Lynn Smith Miller would go on to graduate Wesleyan with a B.A., although his family is not sure in what subject his degree was given (they think it was in history). He served in World War I as a member of the U.S. Infantry and then worked in newspapers with his older brother in both North Indianapolis, Indiana and Royal Oak, Michigan (a suburb of Detroit). Lynn Smith Miller passed away on January 26, 1962 in Michigan. He and his family, including one son who also graduated a Cardinal with the Class of 1953, continue to be a part of the Wesleyan community; the donation of this scrapbook lets us unite with a classmate from a century ago.
When sophomore Arch Doty moved into room 23 of Clark Hall in September, 1939, he brought with him a radio transmitter he had built at home the previous summer. Using a turntable, 78 rpm records, a microphone, the transmitter, and an antenna wire hanging out of Arch’s window, student-run radio at Wesleyan hit the airwaves.
It was a modest start. The entire audience that tuned into the evening AM-band broadcasts was limited to Clark residents—the weak signal reached no farther than several hundred feet beyond the antenna. But the broadcasts proved to be very popular, and within weeks, students in other residences wanted to be able to tune in.
Seventy-five years later, WESU-FM reaches a potential audience of over one million listeners, and can be heard beyond Springfield, Massachusetts; Long Island, New York; Waterbury; and Norwich.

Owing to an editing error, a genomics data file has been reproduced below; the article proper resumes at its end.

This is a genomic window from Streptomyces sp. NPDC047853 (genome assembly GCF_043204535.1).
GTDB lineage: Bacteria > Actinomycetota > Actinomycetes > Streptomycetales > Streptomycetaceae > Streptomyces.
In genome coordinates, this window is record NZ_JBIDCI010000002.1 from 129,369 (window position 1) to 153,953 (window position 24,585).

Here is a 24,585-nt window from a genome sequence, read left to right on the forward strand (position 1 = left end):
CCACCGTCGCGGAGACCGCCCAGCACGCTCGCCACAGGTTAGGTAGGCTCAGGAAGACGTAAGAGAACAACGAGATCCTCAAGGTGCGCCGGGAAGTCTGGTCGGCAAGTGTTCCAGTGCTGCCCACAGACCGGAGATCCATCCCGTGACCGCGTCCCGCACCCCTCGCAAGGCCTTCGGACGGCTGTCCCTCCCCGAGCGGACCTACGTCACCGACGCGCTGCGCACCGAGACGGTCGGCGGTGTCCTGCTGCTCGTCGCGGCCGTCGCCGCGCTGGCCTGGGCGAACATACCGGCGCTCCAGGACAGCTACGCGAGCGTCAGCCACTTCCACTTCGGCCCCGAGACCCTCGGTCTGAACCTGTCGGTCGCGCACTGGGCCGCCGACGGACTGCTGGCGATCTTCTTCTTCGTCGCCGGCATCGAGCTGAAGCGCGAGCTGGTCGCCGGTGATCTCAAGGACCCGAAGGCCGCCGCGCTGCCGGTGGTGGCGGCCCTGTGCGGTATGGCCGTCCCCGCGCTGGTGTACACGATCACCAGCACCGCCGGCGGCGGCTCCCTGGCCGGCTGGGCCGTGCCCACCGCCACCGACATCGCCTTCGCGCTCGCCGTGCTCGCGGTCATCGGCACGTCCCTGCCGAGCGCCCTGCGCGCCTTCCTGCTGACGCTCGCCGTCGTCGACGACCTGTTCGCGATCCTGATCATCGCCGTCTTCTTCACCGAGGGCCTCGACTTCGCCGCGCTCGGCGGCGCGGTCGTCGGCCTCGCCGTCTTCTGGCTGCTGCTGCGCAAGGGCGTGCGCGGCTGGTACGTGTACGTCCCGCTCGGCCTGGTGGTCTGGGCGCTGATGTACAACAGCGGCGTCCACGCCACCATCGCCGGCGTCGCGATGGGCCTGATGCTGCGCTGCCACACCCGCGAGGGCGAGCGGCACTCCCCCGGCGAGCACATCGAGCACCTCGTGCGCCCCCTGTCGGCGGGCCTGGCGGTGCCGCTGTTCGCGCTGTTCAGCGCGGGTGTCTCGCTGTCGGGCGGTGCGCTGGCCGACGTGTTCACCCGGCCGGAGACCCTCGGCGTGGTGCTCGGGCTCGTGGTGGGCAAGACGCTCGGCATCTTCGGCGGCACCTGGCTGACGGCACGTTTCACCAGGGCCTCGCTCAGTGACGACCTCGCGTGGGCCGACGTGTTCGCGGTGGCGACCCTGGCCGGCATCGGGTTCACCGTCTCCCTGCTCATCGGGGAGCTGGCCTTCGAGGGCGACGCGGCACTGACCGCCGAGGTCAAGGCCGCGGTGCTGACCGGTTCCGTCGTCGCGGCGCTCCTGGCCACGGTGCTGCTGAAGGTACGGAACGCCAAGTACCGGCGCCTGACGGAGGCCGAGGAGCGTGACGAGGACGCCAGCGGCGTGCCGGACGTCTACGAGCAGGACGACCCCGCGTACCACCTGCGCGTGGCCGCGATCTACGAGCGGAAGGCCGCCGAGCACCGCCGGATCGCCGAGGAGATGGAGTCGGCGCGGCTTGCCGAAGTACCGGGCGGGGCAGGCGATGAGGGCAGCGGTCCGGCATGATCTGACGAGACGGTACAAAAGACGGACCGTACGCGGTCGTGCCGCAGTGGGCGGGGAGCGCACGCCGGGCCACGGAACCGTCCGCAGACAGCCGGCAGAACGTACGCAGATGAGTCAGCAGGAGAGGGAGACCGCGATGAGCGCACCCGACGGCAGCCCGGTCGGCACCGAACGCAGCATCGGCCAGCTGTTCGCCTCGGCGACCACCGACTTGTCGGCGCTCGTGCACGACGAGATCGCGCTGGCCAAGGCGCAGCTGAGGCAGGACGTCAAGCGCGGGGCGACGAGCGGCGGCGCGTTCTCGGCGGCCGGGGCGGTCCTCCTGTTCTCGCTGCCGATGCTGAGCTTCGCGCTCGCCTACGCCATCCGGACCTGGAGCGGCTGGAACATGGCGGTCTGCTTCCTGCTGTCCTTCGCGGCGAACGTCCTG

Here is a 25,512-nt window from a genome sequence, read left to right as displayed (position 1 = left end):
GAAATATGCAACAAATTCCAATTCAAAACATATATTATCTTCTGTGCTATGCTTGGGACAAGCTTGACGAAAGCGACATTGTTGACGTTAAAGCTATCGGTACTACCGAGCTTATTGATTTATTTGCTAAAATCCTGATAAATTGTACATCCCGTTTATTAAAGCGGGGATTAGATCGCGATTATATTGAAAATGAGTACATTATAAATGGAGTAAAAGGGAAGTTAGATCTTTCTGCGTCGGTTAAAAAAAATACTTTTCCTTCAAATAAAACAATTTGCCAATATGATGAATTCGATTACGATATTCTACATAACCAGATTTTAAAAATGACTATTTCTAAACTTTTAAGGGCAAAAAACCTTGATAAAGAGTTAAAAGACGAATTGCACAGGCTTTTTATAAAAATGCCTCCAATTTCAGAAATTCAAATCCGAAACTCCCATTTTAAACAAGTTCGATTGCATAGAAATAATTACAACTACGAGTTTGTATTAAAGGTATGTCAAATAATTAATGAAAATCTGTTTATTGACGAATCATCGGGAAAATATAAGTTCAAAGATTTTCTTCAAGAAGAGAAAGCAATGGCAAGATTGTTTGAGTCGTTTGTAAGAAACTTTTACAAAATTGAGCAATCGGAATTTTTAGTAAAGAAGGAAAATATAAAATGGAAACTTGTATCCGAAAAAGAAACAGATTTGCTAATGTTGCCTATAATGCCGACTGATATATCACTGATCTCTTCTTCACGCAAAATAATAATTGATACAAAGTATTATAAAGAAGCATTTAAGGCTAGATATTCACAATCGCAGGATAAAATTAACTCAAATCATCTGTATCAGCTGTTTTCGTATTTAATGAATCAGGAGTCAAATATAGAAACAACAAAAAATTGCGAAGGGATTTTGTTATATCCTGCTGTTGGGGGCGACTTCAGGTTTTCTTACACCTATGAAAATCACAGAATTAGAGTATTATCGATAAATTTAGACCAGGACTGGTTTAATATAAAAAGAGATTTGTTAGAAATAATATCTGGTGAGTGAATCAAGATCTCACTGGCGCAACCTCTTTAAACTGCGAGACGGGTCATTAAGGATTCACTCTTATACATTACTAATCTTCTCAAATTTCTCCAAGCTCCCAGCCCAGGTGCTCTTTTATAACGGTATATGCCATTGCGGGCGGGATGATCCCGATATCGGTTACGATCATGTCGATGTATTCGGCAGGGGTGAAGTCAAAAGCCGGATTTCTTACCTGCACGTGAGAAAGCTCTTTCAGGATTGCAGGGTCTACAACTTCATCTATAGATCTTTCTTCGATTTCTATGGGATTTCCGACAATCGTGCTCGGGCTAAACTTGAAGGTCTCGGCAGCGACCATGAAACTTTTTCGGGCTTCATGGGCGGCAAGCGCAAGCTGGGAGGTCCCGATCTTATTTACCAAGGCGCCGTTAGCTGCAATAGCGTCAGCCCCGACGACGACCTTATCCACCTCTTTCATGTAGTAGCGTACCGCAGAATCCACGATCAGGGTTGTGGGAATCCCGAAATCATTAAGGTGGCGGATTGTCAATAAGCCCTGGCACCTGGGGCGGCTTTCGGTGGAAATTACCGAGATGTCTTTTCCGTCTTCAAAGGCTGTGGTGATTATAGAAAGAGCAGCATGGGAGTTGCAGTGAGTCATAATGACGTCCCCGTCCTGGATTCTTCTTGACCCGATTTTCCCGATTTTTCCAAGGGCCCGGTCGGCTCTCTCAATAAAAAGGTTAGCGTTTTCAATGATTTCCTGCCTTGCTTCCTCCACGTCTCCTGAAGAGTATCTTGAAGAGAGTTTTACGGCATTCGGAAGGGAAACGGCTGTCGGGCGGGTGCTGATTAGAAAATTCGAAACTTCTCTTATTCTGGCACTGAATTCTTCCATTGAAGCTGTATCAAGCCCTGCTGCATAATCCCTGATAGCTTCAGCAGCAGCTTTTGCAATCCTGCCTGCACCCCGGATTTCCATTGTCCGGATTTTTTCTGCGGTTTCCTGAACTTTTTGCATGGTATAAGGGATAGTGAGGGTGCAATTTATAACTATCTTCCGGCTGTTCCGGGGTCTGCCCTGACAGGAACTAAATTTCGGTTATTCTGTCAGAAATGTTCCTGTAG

“WESU: Celebrating 75 Years of Community Radio” takes an anecdotal look at one of the oldest college radio stations in the United States using photographs, documents, photographs, clippings, and artifacts. Throughout WESU’s history, there have been two constants: first, without interruption, Wesleyan students have continuously operated the station; and second, broadcasts have been focused on new, under-represented, or non-commercial programming aimed at students and the larger community.
Most of the items in the exhibition are from the collections of Special Collections & Archives, Olin Library. University Archivist Leith Johnson is curator of the show, with research assistance provided by Ian McCarthy. Special thanks to WESU General Manager Ben Michael for advice and loans of items from WESU’s collection.
The show is on view in the exhibition area near Special Collections & Archives, 1st floor Olin Library, Wesleyan University.
May. 30, 2014 by Leith Johnson
Apr. 15, 2014 by Leith Johnson
If you were a female high school senior in 1969, you might have encountered this flyer. In 1970, Wesleyan once again admitted women as freshmen (Wesleyan was a coeducational institution from 1872 to 1912), and 2014 marks the 40th anniversary of their graduation. You can read much more about the return to coeducation in Suzy Taraba’s Historical Row column, “Women Return to Wes.”